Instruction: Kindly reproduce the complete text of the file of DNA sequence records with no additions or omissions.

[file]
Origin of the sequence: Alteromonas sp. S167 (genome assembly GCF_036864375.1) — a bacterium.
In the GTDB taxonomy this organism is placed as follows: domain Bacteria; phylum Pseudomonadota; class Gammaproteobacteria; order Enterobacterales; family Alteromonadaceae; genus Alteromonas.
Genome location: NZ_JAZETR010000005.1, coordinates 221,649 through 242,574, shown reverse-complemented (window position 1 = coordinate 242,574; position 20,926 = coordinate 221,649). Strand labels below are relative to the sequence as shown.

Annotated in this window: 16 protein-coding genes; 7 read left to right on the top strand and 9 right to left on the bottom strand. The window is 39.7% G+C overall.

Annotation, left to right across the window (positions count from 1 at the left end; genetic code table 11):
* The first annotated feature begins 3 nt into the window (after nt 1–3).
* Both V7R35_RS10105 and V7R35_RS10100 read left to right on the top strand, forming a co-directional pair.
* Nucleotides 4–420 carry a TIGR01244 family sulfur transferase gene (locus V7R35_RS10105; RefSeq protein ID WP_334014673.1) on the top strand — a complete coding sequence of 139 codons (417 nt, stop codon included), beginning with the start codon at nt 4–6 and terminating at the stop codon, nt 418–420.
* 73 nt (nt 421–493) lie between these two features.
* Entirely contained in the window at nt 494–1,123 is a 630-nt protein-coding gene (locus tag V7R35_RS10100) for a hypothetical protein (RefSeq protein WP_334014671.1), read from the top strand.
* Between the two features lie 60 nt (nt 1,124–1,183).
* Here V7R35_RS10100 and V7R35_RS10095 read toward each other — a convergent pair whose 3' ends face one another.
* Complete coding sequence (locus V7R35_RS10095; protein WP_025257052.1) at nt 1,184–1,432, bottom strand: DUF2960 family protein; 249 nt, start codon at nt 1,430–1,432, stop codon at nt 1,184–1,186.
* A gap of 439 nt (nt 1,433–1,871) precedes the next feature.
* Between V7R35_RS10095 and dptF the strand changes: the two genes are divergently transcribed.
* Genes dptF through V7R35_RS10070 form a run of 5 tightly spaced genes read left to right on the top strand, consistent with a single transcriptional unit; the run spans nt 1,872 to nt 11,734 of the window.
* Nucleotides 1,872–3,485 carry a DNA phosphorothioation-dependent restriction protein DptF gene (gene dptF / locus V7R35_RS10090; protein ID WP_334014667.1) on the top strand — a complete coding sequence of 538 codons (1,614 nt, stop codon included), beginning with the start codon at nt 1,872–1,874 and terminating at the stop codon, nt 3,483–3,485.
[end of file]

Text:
Origin of the sequence: Alteromonas sp. S167 (genome assembly GCF_036864375.1) — a bacterium.
In the GTDB taxonomy this organism is placed as follows: domain Bacteria; phylum Pseudomonadota; class Gammaproteobacteria; order Enterobacterales; family Alteromonadaceae; genus Alteromonas.
Genome location: NZ_JAZETR010000005.1, coordinates 221,649 through 242,574, shown reverse-complemented (window position 1 = coordinate 242,574; position 20,926 = coordinate 221,649). Strand labels below are relative to the sequence as shown.

Annotated in this window: 16 protein-coding genes; 7 read left to right on the top strand and 9 right to left on the bottom strand. The window is 39.7% G+C overall.

Annotation, left to right across the window (positions count from 1 at the left end; genetic code table 11):
* The first annotated feature begins 3 nt into the window (after nt 1–3).
* Both V7R35_RS10105 and V7R35_RS10100 read left to right on the top strand, forming a co-directional pair.
* Nucleotides 4–420 carry a TIGR01244 family sulfur transferase gene (locus V7R35_RS10105; RefSeq protein ID WP_334014673.1) on the top strand — a complete coding sequence of 139 codons (417 nt, stop codon included), beginning with the start codon at nt 4–6 and terminating at the stop codon, nt 418–420.
* 73 nt (nt 421–493) lie between these two features.
* Entirely contained in the window at nt 494–1,123 is a 630-nt protein-coding gene (locus tag V7R35_RS10100) for a hypothetical protein (RefSeq protein WP_334014671.1), read from the top strand.
* Between the two features lie 60 nt (nt 1,124–1,183).
* Here V7R35_RS10100 and V7R35_RS10095 read toward each other — a convergent pair whose 3' ends face one another.
* Complete coding sequence (locus V7R35_RS10095; protein WP_025257052.1) at nt 1,184–1,432, bottom strand: DUF2960 family protein; 249 nt, start codon at nt 1,430–1,432, stop codon at nt 1,184–1,186.
* A gap of 439 nt (nt 1,433–1,871) precedes the next feature.
* Between V7R35_RS10095 and dptF the strand changes: the two genes are divergently transcribed.
* Genes dptF through V7R35_RS10070 form a run of 5 tightly spaced genes read left to right on the top strand, consistent with a single transcriptional unit; the run spans nt 1,872 to nt 11,734 of the window.
* Nucleotides 1,872–3,485 carry a DNA phosphorothioation-dependent restriction protein DptF gene (gene dptF / locus V7R35_RS10090; protein ID WP_334014667.1) on the top strand — a complete coding sequence of 538 codons (1,614 nt, stop codon included), beginning with the start codon at nt 1,872–1,874 and terminating at the stop codon, nt 3,483–3,485.